In its preferred climate, the plumeria can grow as many as three feet per year, depending on the variety you’re growing. Others will grow more slowly. Generally, this plant’s growth will slow after about five to seven years, or once it reaches maturity.
How to Grow Plumeria
Are Plumerias Easy to Grow at Home?
Yes, plumeria plants are generally easy to grow at home. Whether you choose to grow it in a pot or the garden, the key is making sure you meet plumeria’s preferred growing conditions.
Best Locations to Plant
Now, you’ll want to find a warm location to plant your plumeria. The plant will be happiest in an environment between 65 and 80 degrees Fahrenheit and receives at least six hours of full sun per day.
Plumeria does well outdoors, but you may want to plant it in a pot if temperatures in your area drop to 55 degrees Fahrenheit or below. This way, you can bring the plant inside during cooler months.
Best Times of Year to Plant
The best time to plant your plumeria shrubs is right before the plant’s growing season, in late winter or early spring. This will prepare your frangipani plant to enjoy plenty of growth during its growing season in spring and summer.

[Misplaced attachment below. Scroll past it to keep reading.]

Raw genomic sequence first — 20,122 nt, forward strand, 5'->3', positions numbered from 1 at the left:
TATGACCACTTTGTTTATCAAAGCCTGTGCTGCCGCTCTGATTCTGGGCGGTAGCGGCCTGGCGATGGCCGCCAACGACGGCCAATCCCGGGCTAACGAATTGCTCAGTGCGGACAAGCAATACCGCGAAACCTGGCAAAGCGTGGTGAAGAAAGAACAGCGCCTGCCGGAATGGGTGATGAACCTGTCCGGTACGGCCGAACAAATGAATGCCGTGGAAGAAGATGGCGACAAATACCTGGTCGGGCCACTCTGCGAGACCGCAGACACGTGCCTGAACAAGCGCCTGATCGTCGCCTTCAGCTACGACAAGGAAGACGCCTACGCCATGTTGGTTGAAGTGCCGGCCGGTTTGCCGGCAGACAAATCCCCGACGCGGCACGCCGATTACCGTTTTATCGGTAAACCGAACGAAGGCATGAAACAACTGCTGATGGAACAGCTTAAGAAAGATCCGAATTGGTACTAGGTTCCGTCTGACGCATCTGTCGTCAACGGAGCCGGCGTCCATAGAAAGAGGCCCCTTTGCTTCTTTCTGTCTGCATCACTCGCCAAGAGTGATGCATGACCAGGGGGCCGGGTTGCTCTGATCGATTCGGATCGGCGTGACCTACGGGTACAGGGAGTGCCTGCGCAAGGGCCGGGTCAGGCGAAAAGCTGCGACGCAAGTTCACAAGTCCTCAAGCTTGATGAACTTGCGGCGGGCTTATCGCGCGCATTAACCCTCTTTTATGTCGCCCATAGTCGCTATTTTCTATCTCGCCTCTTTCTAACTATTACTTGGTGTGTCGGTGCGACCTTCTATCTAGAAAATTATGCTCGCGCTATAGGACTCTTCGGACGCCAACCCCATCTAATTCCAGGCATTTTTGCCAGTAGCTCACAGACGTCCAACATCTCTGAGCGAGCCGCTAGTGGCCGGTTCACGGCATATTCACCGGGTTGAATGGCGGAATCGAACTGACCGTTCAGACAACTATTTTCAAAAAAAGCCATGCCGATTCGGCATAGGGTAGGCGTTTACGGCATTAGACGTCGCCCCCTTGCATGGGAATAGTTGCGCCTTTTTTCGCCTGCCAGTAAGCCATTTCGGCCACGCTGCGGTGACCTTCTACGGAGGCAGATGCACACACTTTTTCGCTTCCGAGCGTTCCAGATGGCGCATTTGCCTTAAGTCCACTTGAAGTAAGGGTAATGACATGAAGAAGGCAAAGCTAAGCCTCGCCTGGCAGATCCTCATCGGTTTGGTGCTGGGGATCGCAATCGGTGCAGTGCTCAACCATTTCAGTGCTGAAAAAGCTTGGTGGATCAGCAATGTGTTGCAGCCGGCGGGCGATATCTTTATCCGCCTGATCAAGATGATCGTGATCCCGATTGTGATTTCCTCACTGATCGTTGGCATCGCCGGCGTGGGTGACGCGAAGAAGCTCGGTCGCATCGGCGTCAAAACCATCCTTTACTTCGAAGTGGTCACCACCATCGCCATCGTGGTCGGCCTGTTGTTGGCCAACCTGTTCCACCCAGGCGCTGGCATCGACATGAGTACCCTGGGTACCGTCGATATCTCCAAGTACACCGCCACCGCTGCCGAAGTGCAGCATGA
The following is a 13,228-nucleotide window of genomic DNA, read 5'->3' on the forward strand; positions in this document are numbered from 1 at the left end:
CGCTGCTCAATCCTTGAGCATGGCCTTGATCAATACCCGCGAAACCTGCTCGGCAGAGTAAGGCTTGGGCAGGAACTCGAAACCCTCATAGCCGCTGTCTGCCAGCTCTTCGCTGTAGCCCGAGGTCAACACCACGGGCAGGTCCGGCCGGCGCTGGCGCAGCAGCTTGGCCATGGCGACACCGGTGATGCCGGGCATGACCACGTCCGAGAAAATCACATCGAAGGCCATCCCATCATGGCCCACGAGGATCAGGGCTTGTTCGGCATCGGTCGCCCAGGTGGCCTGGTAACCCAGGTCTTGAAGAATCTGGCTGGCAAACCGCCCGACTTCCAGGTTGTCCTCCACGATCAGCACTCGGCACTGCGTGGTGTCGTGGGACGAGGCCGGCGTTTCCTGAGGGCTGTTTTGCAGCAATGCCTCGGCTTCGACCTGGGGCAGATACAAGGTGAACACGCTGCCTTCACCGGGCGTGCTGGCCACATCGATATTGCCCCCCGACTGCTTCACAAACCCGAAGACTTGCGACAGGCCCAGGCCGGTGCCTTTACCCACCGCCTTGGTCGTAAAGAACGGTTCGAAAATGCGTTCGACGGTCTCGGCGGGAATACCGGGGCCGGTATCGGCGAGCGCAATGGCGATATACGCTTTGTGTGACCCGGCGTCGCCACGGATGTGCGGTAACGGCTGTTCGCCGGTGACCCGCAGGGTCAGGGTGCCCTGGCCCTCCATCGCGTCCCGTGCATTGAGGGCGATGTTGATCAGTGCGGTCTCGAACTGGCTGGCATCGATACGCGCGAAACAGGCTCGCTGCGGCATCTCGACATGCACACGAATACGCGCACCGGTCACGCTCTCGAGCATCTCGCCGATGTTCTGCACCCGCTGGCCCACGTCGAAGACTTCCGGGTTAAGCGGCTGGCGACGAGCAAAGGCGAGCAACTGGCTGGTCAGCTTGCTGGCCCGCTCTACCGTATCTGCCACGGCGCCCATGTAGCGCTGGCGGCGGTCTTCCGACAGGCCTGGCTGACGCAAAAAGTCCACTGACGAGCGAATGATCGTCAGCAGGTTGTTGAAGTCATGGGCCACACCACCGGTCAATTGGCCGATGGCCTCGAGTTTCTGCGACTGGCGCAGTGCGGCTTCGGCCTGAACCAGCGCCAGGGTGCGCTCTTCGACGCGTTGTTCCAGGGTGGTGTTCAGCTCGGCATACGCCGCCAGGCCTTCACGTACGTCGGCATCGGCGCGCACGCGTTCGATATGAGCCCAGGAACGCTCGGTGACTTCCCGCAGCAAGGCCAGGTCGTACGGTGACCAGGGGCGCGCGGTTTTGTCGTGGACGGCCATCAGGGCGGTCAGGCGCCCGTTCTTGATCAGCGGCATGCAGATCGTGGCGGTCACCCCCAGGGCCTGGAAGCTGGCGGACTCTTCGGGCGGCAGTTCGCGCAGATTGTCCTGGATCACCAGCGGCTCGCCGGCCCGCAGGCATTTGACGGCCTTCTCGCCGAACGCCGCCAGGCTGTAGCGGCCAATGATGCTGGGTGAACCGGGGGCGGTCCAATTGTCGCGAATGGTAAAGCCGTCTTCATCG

Growing Plumeria Plants from Seed vs. Young Nursery Plants
You may wonder if you should buy plumeria from seed or by planting young nursery plants.
The main consideration with plumeria seeds is that they can be hard to find. Not many stores stock them, so you may need to ask a fellow gardener with plumerias growing in their garden. You can harvest seeds in the spring or take cuttings at this time for propagation.
Buying pre-planted plumerias may be an easier choice. Just visit a local nursery to see if they have any in stock. Inspect the plant before purchase to ensure it’s healthy and thriving.
What to Do Before Planting